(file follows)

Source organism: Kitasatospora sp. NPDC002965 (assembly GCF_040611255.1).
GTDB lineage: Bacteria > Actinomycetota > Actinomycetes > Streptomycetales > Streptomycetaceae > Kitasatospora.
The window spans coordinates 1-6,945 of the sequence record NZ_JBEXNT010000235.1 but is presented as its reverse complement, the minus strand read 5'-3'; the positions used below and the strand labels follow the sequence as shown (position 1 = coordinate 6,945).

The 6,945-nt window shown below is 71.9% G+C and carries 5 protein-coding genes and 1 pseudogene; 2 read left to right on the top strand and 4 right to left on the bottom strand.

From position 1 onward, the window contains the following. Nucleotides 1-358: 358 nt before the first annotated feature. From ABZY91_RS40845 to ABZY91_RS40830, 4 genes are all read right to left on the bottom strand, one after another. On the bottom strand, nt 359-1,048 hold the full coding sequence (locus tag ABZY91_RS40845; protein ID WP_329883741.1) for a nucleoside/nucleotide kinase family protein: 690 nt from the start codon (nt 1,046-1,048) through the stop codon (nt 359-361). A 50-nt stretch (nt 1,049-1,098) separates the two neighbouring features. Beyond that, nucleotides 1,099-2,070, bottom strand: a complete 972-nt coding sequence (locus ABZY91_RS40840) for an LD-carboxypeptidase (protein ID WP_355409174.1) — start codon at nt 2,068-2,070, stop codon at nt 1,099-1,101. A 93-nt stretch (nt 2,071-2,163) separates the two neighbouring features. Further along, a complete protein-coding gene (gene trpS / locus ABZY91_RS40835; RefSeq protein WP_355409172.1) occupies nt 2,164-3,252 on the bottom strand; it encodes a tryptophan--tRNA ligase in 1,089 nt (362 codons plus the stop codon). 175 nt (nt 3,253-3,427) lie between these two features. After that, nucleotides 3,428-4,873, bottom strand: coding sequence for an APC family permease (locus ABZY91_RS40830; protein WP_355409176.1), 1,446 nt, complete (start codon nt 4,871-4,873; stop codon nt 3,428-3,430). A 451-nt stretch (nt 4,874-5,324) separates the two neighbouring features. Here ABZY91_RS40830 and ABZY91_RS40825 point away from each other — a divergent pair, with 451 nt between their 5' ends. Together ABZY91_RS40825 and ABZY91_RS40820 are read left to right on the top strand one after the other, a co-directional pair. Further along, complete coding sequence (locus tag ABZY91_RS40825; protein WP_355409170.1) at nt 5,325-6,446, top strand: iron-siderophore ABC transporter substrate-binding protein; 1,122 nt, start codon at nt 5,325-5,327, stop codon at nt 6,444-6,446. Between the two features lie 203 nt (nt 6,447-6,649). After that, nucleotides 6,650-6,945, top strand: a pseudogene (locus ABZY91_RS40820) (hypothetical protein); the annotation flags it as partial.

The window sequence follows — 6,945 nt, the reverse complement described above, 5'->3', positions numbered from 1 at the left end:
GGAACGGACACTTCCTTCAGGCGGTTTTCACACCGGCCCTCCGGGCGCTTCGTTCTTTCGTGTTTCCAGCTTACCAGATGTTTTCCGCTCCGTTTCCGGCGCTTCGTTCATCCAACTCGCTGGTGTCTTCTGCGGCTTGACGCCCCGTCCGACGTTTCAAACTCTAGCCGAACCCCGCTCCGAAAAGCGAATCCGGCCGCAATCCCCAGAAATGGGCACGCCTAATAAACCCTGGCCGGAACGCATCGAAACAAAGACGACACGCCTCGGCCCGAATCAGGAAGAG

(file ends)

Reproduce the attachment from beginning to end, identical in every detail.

Source organism: Kitasatospora sp. NPDC002965 (assembly GCF_040611255.1).
GTDB lineage: Bacteria > Actinomycetota > Actinomycetes > Streptomycetales > Streptomycetaceae > Kitasatospora.
The window spans coordinates 1-6,945 of the sequence record NZ_JBEXNT010000235.1 but is presented as its reverse complement, the minus strand read 5'-3'; the positions used below and the strand labels follow the sequence as shown (position 1 = coordinate 6,945).

The 6,945-nt window shown below is 71.9% G+C and carries 5 protein-coding genes and 1 pseudogene; 2 read left to right on the top strand and 4 right to left on the bottom strand.

From position 1 onward, the window contains the following. Nucleotides 1-358: 358 nt before the first annotated feature. From ABZY91_RS40845 to ABZY91_RS40830, 4 genes are all read right to left on the bottom strand, one after another. On the bottom strand, nt 359-1,048 hold the full coding sequence (locus tag ABZY91_RS40845; protein ID WP_329883741.1) for a nucleoside/nucleotide kinase family protein: 690 nt from the start codon (nt 1,046-1,048) through the stop codon (nt 359-361). A 50-nt stretch (nt 1,049-1,098) separates the two neighbouring features. Beyond that, nucleotides 1,099-2,070, bottom strand: a complete 972-nt coding sequence (locus ABZY91_RS40840) for an LD-carboxypeptidase (protein ID WP_355409174.1) — start codon at nt 2,068-2,070, stop codon at nt 1,099-1,101. A 93-nt stretch (nt 2,071-2,163) separates the two neighbouring features. Further along, a complete protein-coding gene (gene trpS / locus ABZY91_RS40835; RefSeq protein WP_355409172.1) occupies nt 2,164-3,252 on the bottom strand; it encodes a tryptophan--tRNA ligase in 1,089 nt (362 codons plus the stop codon). 175 nt (nt 3,253-3,427) lie between these two features. After that, nucleotides 3,428-4,873, bottom strand: coding sequence for an APC family permease (locus ABZY91_RS40830; protein WP_355409176.1), 1,446 nt, complete (start codon nt 4,871-4,873; stop codon nt 3,428-3,430). A 451-nt stretch (nt 4,874-5,324) separates the two neighbouring features. Here ABZY91_RS40830 and ABZY91_RS40825 point away from each other — a divergent pair, with 451 nt between their 5' ends. Together ABZY91_RS40825 and ABZY91_RS40820 are read left to right on the top strand one after the other, a co-directional pair. Further along, complete coding sequence (locus tag ABZY91_RS40825; protein WP_355409170.1) at nt 5,325-6,446, top strand: iron-siderophore ABC transporter substrate-binding protein; 1,122 nt, start codon at nt 5,325-5,327, stop codon at nt 6,444-6,446. Between the two features lie 203 nt (nt 6,447-6,649). After that, nucleotides 6,650-6,945, top strand: a pseudogene (locus ABZY91_RS40820) (hypothetical protein); the annotation flags it as partial.

The window sequence follows — 6,945 nt, the reverse complement described above, 5'->3', positions numbered from 1 at the left end:
GGAACGGACACTTCCTTCAGGCGGTTTTCACACCGGCCCTCCGGGCGCTTCGTTCTTTCGTGTTTCCAGCTTACCAGATGTTTTCCGCTCCGTTTCCGGCGCTTCGTTCATCCAACTCGCTGGTGTCTTCTGCGGCTTGACGCCCCGTCCGACGTTTCAAACTCTAGCCGAACCCCGCTCCGAAAAGCGAATCCGGCCGCAATCCCCAGAAATGGGCACGCCTAATAAACCCTGGCCGGAACGCATCGAAACAAAGACGACACGCCTCGGCCCGAATCAGGAAGAG